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Stuff stolen at 14/15 year olds gathering

(6 Posts)
mumeeee Tue 05-Mar-13 23:06:51

I'm sorry you jabe had stuff stolen although at 14 I would not have left a gathering og 14 year olds in my house on thier own. Yes I know you only went to a neighbours and were checking from time to time but all sorts of stuff could have happened when you were not there.

claraschu Tue 05-Mar-13 07:12:42

We have had quite a few teenage parties and gatherings, which have all been fine (no thefts, serious damage, ER trips, etc).

I wouldn't leave alcohol accessible if it's not on offer, and I would never leave the house, (though I do hide out, after making it clear that I am on the premises).

I think it is lovely that you let them have a gathering, and it's too bad that one unpleasant person has now given the whole idea of having friends come over a bad feeling.

flow4 Mon 04-Mar-13 20:28:22

It's a horrible feeling, isn't it? sad
I have had alcohol stolen several times.
I have had a camera stolen.
I was actually burgled last summer by someone who was almost certainly known to my DS1.

Each time, I had my suspicions about who was responsible, but was not ever sure enough... The first time, I tied myself up in knots trying to be 'fair'. After that, I simply banned anyone I knew who was present in my house when something had gone missing. It was a clear abuse of my hospitality and I decided I didn't need to be 'fair' - I needed to feel that myself and especially my younger DS were safe.

I also had locks fitted on our bedroom doors. We still use them when we're out. This means that I can lock valuables and booze (and in fact tasty treats!) in my bedroom and be sure that they won't go missing.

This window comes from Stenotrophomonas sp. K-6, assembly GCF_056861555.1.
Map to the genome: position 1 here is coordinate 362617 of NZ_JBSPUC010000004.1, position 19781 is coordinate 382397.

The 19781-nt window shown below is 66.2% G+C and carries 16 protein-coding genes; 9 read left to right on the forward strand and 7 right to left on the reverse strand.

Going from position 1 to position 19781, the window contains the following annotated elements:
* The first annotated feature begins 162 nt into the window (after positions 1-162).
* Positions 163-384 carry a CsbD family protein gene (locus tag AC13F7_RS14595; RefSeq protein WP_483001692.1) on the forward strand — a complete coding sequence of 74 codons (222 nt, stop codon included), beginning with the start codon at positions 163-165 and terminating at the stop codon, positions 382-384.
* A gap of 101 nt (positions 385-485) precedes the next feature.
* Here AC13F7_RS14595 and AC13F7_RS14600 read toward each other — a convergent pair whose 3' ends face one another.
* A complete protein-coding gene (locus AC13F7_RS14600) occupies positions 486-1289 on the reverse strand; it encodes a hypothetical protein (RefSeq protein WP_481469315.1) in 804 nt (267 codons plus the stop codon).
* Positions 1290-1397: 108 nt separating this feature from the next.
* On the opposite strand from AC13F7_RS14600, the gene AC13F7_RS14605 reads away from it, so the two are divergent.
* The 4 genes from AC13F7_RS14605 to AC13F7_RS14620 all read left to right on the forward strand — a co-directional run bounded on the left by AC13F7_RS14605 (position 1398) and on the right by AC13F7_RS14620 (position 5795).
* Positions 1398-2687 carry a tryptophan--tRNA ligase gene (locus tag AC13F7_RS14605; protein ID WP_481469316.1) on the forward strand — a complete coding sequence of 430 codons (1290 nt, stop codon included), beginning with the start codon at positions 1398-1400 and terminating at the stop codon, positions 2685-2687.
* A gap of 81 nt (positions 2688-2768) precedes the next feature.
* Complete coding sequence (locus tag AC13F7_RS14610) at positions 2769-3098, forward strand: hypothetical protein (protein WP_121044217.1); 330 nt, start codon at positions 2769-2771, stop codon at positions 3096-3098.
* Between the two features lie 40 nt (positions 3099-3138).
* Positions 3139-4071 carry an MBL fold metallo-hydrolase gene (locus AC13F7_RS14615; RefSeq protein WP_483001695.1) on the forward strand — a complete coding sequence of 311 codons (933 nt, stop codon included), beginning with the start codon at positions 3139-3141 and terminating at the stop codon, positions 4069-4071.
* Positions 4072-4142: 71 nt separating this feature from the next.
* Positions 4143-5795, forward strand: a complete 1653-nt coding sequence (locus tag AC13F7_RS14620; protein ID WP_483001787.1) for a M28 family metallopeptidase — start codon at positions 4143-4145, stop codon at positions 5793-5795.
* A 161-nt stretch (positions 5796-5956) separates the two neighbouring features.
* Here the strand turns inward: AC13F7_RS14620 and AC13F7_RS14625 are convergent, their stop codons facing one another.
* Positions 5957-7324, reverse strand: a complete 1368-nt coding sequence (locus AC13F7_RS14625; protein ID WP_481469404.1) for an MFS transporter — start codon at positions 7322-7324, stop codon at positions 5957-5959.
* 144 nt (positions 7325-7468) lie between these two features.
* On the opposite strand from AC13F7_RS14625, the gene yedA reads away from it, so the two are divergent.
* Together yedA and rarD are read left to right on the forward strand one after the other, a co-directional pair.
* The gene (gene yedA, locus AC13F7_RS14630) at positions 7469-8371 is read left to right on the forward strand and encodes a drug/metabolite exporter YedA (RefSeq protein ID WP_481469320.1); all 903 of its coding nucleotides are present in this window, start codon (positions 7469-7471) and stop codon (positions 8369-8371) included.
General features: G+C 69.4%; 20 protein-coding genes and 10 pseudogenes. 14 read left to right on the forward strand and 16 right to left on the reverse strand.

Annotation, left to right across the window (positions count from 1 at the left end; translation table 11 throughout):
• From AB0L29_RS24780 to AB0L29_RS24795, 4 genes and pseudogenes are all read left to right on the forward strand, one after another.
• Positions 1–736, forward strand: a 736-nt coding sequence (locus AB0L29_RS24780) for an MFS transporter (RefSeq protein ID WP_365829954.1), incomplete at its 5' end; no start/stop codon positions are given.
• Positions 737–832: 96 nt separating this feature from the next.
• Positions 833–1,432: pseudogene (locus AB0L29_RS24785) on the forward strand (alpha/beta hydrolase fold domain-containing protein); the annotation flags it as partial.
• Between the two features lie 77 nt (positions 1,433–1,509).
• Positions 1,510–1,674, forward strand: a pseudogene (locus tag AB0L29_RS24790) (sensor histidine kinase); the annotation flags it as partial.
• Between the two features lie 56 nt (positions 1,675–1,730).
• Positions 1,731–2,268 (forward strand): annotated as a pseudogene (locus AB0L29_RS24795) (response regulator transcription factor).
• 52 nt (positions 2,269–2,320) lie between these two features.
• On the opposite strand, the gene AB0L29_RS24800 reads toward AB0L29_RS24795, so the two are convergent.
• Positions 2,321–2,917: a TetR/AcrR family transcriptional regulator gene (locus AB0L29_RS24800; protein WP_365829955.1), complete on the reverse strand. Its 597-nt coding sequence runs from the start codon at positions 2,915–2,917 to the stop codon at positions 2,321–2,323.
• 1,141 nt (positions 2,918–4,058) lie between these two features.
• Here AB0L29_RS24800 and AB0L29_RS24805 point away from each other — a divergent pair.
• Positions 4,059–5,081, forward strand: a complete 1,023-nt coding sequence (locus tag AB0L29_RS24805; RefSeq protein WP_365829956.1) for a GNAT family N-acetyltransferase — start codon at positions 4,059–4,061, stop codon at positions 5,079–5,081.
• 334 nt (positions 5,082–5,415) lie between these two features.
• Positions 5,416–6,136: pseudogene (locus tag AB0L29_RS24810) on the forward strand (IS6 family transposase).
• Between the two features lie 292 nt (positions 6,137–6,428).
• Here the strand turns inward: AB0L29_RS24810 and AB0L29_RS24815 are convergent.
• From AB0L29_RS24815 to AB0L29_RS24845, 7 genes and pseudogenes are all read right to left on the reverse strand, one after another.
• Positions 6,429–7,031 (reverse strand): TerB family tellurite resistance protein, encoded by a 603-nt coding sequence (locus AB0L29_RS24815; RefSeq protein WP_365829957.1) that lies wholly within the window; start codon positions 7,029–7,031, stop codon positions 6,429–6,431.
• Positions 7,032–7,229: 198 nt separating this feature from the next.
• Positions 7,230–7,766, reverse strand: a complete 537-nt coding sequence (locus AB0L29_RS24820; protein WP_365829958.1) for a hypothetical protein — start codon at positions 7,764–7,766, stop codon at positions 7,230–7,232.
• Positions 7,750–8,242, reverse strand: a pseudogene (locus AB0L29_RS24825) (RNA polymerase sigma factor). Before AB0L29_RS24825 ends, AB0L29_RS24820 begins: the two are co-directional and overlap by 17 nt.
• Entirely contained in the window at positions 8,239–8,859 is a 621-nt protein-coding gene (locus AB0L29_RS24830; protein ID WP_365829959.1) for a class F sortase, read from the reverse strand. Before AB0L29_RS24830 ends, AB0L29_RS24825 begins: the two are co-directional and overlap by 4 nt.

I hate that I don't trust my DS's friends and acquaintances, but I don't: I never found out who burgled me, and so I have been left with a horrible suspicious paranoia, thinking "Could it have been him, or him?" about several of them.

I wouldn't (necessarily) suggest you fit locks after a one-off incident. You can all put it down to experience. But it is an option, and knowing this might make you feel less powerless... You can't do much, if anything, after you have had things stolen, but you can stop it happening again.

AnyFucker Mon 04-Mar-13 10:40:09

Put it down to experience

Been there, done that

Yes, it was your fault for letting her do this. She obviously isn't mature enough to keep on top of the situation, and that is your fault, not hers. And you cannot accuse someone without proof, the thefts could just as easily have been one of the "lovely" kids that came along

I'm with your H, sorry

squiddle Mon 04-Mar-13 10:37:14

There's nothing you can do, except to learn from experience and limit gatherings in your home to known teens only. I wouldn't stress that much - at least it wasn't on fb so that thousands descended on your home. I had a party aged 15 and will never forget my mum coming home to the chaos and damage; she gave me a hug and said she knew it wasn't my fault!! Why she went out I do not know, but we never had another party.

Jimalfie Mon 04-Mar-13 10:34:14

Message withdrawn at poster's request.

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